How to clean a sheepskin rug – without damaging it

Learn how to clean a sheepskin rug and prolong the life of this luxurious decor item

fluffy sheepskin rug in living room with neutral scheme
(Image credit: Cox & Cox)

Learning how to clean a sheepskin rug is something of an art, because sheepskin is notoriously difficult to thoroughly clean without damaging the skin backing. Essentially, cleaning a sheepskin rug is like cleaning leather and wool at the same time – both tricky materials to clean on their own. 

We'll say outright that if your sheepskin is older than a decade, then we advise against anything other than spot cleaning or a gentle steam clean (more on that below). If you try washing an old sheepskin rug, there's a high change it'll disintegrate in the washing machine. For newer rugs and for stain removal, read on. 

Get more cleaning advice at our hub page.

How to remove stains from a sheepskin rug

Ludde sheepskin

(Image credit: Ikea)

First of all, it depends on what type of stain you've got. General organic stains like mud and non acidic foods are fairly easy to remove, and it's easier to do so once the stain is dry. Acidic stains, on the other hand (e.g. wine, vomit, tomato sauce) will be more difficult to remove because they can penetrate the wool quite quickly, effectively dyeing it. 

Regardless of the type of stain you're working with, you'll need to use a specialist wool shampoo. Never use all-purpose detergent  or anything containing bleach, as it'll do more harm than good. Take a little of the wool shampoo and gently blot it onto the stain; let sit for 10-20 minutes, then gradually remove with a colour fast damp cloth. You may not be able to get rid of the stain completely, but you will be able to diminish its appearance. 

How to wash a sheepskin rug in the washing machine

Cox & Cox sheepskin rug

(Image credit: Cox & Cox)

Washing a sheepskin rug is always a risk because the skin itself may come out rigid; once this has happened, there's not a lot you can do to make it soft like before, so you'll have to accept that risk before putting the sheepskin into the washing machine. 

Also, washing a sheepskin rug only makes sense if you want to give the rug a general refresh; because sheepskin may only be washed in cold water (warm water will damage the skin backing), machine washing is unlikely to get rid of stains, so only do it if your rug is stain-free but could do with freshening up.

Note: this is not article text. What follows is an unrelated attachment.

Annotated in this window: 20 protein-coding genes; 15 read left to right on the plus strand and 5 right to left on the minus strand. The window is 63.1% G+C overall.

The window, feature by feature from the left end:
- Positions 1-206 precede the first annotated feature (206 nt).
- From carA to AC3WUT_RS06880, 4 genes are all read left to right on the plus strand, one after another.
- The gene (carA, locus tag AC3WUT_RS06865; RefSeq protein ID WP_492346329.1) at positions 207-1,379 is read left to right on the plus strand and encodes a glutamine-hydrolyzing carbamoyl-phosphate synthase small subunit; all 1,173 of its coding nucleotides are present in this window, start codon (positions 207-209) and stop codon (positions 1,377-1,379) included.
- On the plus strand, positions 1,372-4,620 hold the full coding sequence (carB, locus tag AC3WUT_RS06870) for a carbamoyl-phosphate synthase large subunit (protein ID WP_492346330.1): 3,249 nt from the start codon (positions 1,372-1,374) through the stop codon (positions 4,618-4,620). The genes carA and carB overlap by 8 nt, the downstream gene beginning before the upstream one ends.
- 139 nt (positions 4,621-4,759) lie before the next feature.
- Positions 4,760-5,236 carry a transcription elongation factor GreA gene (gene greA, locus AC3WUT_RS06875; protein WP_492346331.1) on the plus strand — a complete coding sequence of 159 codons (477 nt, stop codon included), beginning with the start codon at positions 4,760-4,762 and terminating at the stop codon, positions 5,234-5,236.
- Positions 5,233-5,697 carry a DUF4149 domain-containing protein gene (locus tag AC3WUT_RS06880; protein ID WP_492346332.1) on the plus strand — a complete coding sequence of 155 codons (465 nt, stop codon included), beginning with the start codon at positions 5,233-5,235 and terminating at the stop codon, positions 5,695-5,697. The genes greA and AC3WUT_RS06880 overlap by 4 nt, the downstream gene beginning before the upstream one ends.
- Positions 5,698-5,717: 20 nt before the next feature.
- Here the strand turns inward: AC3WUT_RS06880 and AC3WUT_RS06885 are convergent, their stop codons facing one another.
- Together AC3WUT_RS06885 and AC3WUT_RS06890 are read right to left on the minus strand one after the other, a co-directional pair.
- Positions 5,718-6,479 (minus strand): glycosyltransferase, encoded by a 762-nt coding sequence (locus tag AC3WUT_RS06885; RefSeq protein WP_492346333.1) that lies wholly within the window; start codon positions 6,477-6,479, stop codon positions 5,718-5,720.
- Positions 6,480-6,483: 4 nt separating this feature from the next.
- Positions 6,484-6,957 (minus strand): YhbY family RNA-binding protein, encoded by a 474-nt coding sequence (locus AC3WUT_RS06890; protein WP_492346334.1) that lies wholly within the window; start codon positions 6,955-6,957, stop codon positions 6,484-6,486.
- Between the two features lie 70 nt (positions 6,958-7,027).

Select the woollens cycle on your washing machine, then select the slowest spin your washing machine can do to prevent wrinkling and damage, and dry the sheepskin flat, out of direct sunlight. Never tumble dry sheepskin. 

How to steam clean a sheepskin rug

Sheepsking rugs by John Lewis

(Image credit: John Lewis)

This alternative to washing is much gentler on the sheepskin, and, in our experience, will give you similar refreshing results to washing. If you have a steam cleaner or even a steam mop with a nozzle attachment, you can drive out a lot of the dust and dirt by just steaming your rug for five to 10 minutes. Steam in the direction of the wool growth, and you'll notice a de-knotting effect, too. 

Sheepskin rug maintenance

The better you maintain your rug, the less cleaning it will need – prevention is really better than cure here! First of all, although they call them 'sheepskin rugs', sheepskins aren't really suitable for high-traffic areas on floors; you're best off using yours as a throw or decoration in your living room or bedroom; if you like the look of sheepskins on a wooden floor, use faux ones. 

Sheepskin also benefits from regular brushing with a specialist sheepskin brush – but be gentle; it may sound odd, but brush it in the same way you would a pet – without being too harsh or pulling at the hair. If you brush too hard, your rug will thin over time. 

Finally, sheepskins are best positioned out of direct sunlight, which is the main cause of yellowing over time; this is an oxidisation process in the wool and can't be reversed with cleaning.